Niskayuna, NY, USA: GE to Study Impact of High Solar Energy Penetration on the Grid
Mai 3, 2010 - solarbuzz.com
GE researchers are working with Arizona Public Service, the state’s largest electric utility, to understand how large amounts of solar can best be integrated into today’s grid. APS, along with four partners, including GE, recently was awarded a $3.3 million High Penetration Solar Deployment grant from the U.S. Department of Energy.
The comprehensive first-of-its-kind study, which was approved earlier this month by the Arizona Corporation Commission, will take place in Flagstaff, Arizona. The team will help identify methods and technologies to optimize grid reliability and efficiency with the high concentration of distributed solar generation.
“APS’s solar demonstration project provides a great opportunity to understand the grid’s future needs as renewable energy resources like solar become a larger part of the nation’s overall energy portfolio,” said Kathleen O’Brien, Project Leader for GE and an Electrical Engineer in GE’s Smart Grid Lab. ”Much of the focus has been on new cell developments and system improvements to make solar more cost competitive, but the larger question is how to reliably integrate the higher penetrations of solar power expected. Through this study, we hope to gain more insight and answers.”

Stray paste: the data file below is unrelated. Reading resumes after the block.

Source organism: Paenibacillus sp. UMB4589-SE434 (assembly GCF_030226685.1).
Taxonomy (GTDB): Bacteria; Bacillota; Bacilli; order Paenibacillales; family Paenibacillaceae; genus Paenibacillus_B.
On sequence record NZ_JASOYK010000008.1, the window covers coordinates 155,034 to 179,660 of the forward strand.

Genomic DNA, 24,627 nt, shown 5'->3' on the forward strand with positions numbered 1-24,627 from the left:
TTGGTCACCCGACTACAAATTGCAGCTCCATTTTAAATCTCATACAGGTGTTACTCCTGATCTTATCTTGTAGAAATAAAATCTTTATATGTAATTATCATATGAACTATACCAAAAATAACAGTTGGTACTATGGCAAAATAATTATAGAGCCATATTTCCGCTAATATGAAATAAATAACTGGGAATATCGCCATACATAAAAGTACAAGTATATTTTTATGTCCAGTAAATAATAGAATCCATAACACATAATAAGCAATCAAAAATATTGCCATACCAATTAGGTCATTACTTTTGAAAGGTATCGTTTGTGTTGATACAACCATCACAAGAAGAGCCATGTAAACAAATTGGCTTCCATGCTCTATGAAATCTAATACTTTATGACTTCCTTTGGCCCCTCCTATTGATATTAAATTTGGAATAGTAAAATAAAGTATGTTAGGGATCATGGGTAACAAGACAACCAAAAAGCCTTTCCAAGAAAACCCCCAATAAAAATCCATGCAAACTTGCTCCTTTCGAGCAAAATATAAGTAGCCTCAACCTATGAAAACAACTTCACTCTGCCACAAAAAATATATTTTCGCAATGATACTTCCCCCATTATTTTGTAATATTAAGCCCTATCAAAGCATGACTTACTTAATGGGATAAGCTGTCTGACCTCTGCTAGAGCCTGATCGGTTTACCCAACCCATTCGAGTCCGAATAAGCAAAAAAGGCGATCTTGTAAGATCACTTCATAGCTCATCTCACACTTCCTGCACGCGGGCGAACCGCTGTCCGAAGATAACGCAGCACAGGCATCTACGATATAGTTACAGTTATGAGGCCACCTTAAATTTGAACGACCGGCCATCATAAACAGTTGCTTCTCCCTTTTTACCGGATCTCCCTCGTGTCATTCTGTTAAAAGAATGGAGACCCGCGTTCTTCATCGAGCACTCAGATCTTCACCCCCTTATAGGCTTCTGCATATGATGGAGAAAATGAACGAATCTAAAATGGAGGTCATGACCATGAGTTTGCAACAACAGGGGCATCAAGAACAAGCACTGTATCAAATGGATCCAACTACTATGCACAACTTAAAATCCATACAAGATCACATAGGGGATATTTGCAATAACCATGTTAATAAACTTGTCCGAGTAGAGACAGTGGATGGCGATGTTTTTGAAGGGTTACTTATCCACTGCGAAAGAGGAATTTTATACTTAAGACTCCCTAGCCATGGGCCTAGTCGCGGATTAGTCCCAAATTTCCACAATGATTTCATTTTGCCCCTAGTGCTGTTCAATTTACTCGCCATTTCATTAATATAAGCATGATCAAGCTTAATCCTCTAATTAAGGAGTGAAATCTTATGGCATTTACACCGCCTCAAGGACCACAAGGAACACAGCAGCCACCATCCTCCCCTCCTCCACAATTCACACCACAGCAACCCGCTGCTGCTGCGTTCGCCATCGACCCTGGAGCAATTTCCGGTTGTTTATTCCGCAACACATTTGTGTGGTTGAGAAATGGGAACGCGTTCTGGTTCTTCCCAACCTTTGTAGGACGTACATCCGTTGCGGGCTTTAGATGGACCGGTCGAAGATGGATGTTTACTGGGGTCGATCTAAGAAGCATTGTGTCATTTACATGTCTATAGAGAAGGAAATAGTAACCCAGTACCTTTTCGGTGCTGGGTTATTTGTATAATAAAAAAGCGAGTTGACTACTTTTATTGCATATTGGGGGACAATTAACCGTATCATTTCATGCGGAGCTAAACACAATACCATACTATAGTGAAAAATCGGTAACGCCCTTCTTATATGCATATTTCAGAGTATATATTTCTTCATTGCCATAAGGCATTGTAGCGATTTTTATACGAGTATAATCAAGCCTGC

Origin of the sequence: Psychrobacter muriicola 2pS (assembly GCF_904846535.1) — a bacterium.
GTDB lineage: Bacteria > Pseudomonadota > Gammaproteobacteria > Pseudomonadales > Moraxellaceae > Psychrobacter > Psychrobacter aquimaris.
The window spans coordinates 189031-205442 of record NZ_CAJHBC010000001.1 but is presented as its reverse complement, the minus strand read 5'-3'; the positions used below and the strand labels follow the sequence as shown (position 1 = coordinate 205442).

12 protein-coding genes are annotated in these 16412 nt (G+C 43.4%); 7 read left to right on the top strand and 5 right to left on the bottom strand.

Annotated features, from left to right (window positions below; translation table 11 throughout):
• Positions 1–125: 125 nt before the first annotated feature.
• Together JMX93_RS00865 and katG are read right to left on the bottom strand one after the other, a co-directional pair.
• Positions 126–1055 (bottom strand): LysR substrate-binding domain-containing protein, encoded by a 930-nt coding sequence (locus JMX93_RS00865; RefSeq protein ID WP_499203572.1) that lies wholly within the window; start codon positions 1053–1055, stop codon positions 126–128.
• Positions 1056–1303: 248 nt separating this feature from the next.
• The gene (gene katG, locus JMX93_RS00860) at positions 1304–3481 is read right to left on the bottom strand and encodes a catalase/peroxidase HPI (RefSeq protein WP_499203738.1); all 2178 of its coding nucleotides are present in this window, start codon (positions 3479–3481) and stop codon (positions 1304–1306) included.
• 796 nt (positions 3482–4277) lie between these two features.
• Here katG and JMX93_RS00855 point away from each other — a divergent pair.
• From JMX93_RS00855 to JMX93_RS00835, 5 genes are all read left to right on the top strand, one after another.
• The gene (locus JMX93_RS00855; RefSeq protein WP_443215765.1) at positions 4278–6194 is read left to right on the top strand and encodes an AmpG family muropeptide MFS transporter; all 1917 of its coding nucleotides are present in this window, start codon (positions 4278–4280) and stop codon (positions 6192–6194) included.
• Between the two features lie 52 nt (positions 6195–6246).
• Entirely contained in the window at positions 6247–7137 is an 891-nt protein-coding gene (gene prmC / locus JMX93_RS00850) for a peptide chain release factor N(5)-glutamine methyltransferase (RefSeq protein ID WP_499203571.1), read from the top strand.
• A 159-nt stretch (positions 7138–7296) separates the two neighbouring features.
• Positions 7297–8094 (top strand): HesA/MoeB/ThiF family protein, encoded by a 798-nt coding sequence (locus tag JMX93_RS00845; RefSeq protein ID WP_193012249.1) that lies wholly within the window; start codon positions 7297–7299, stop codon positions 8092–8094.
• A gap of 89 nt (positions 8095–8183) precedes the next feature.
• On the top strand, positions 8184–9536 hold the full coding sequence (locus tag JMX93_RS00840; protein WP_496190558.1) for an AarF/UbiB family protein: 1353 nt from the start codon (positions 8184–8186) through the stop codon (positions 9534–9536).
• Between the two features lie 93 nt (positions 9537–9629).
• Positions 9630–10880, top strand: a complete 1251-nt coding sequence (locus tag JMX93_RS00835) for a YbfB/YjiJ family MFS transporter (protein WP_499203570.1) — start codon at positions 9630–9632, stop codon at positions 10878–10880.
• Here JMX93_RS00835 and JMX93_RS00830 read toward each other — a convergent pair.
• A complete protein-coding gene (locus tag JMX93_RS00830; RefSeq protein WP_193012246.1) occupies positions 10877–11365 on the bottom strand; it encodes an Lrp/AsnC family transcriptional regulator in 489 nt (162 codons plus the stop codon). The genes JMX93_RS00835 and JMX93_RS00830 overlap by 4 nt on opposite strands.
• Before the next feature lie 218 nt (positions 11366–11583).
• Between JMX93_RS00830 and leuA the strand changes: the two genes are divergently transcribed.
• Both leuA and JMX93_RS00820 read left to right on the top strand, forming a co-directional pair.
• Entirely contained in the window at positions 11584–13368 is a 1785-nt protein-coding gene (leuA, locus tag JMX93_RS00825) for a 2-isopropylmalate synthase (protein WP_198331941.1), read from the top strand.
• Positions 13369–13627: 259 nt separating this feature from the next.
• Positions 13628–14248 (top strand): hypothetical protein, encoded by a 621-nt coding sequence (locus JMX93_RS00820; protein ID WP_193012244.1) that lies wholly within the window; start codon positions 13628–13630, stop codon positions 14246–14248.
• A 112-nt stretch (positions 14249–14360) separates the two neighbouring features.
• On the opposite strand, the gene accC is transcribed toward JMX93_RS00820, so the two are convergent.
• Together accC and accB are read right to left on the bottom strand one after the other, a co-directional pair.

Specifically, O’Brien said that her team wants to understand:
The utility plans to integrate 1.5 megawatts of solar power on a single “feeder”, or energy distribution area. Approximately 600 kilowatts will come from residential photovoltaic rooftop installations; 400 kilowatts will be generated from installations on commercial business properties; and 500 kilowatts will be incorporated from a utility-scale solar park installation.
The project team will leverage GE’s renewable energy and utilize grid integration expertise as well as GE’s energy power electronics. GE’s Brilliance* solar inverter will be used by the utility to handle power conversion from the utility-scale solar installation. This inverter was built from the same platform of power electronics, monitoring and controls that GE uses to enhance wind energy grid integration. It’s SunIQ* grid features were developed to make solar plants “smarter,” coordinating the components of a large-scale installation to behave similar to a conventional power plant.
In addition to providing the solar inverter, GE researchers will be collecting data and doing power systems analysis on how the large influx of solar into this distribution network impacts the grid.
GE researchers will be collecting and analyzing data over the next couple of years, with a full report to be completed by 2013.
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